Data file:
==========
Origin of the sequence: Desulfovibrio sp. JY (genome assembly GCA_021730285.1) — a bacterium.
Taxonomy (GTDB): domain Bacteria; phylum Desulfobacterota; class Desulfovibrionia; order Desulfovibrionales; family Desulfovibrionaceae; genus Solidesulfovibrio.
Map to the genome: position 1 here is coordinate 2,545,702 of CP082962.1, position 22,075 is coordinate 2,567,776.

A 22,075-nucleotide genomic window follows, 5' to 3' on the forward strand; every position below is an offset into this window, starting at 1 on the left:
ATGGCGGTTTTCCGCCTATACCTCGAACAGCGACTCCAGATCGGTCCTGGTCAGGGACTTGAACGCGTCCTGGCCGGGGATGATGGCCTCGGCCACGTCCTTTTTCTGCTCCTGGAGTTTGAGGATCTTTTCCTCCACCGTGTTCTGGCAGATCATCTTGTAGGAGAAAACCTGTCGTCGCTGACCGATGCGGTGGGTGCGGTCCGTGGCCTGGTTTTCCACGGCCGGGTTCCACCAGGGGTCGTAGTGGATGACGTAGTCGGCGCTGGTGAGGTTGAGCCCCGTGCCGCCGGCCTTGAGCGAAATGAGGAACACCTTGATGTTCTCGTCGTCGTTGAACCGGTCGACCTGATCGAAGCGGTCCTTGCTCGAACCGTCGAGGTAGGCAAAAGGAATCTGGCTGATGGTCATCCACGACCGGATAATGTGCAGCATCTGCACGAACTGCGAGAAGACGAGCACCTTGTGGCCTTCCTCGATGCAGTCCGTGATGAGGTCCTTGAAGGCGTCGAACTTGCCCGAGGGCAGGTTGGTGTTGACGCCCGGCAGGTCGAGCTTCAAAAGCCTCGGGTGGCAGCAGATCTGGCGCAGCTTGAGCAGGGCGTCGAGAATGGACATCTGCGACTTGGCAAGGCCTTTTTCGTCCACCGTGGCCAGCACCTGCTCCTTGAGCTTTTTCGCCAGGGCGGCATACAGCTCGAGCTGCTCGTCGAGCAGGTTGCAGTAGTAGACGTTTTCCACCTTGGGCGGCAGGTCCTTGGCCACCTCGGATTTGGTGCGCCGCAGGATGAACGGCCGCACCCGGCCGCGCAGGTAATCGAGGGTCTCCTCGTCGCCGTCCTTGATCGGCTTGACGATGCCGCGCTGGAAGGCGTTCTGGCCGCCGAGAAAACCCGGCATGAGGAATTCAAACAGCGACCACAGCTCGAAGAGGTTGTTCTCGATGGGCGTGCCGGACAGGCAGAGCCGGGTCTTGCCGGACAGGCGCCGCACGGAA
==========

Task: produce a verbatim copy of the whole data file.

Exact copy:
Origin of the sequence: Desulfovibrio sp. JY (genome assembly GCA_021730285.1) — a bacterium.
Taxonomy (GTDB): domain Bacteria; phylum Desulfobacterota; class Desulfovibrionia; order Desulfovibrionales; family Desulfovibrionaceae; genus Solidesulfovibrio.
Map to the genome: position 1 here is coordinate 2,545,702 of CP082962.1, position 22,075 is coordinate 2,567,776.

A 22,075-nucleotide genomic window follows, 5' to 3' on the forward strand; every position below is an offset into this window, starting at 1 on the left:
ATGGCGGTTTTCCGCCTATACCTCGAACAGCGACTCCAGATCGGTCCTGGTCAGGGACTTGAACGCGTCCTGGCCGGGGATGATGGCCTCGGCCACGTCCTTTTTCTGCTCCTGGAGTTTGAGGATCTTTTCCTCCACCGTGTTCTGGCAGATCATCTTGTAGGAGAAAACCTGTCGTCGCTGACCGATGCGGTGGGTGCGGTCCGTGGCCTGGTTTTCCACGGCCGGGTTCCACCAGGGGTCGTAGTGGATGACGTAGTCGGCGCTGGTGAGGTTGAGCCCCGTGCCGCCGGCCTTGAGCGAAATGAGGAACACCTTGATGTTCTCGTCGTCGTTGAACCGGTCGACCTGATCGAAGCGGTCCTTGCTCGAACCGTCGAGGTAGGCAAAAGGAATCTGGCTGATGGTCATCCACGACCGGATAATGTGCAGCATCTGCACGAACTGCGAGAAGACGAGCACCTTGTGGCCTTCCTCGATGCAGTCCGTGATGAGGTCCTTGAAGGCGTCGAACTTGCCCGAGGGCAGGTTGGTGTTGACGCCCGGCAGGTCGAGCTTCAAAAGCCTCGGGTGGCAGCAGATCTGGCGCAGCTTGAGCAGGGCGTCGAGAATGGACATCTGCGACTTGGCAAGGCCTTTTTCGTCCACCGTGGCCAGCACCTGCTCCTTGAGCTTTTTCGCCAGGGCGGCATACAGCTCGAGCTGCTCGTCGAGCAGGTTGCAGTAGTAGACGTTTTCCACCTTGGGCGGCAGGTCCTTGGCCACCTCGGATTTGGTGCGCCGCAGGATGAACGGCCGCACCCGGCCGCGCAGGTAATCGAGGGTCTCCTCGTCGCCGTCCTTGATCGGCTTGACGATGCCGCGCTGGAAGGCGTTCTGGCCGCCGAGAAAACCCGGCATGAGGAATTCAAACAGCGACCACAGCTCGAAGAGGTTGTTCTCGATGGGCGTGCCGGACAGGCAGAGCCGGGTCTTGCCGGACAGGCGCCGCACGGAA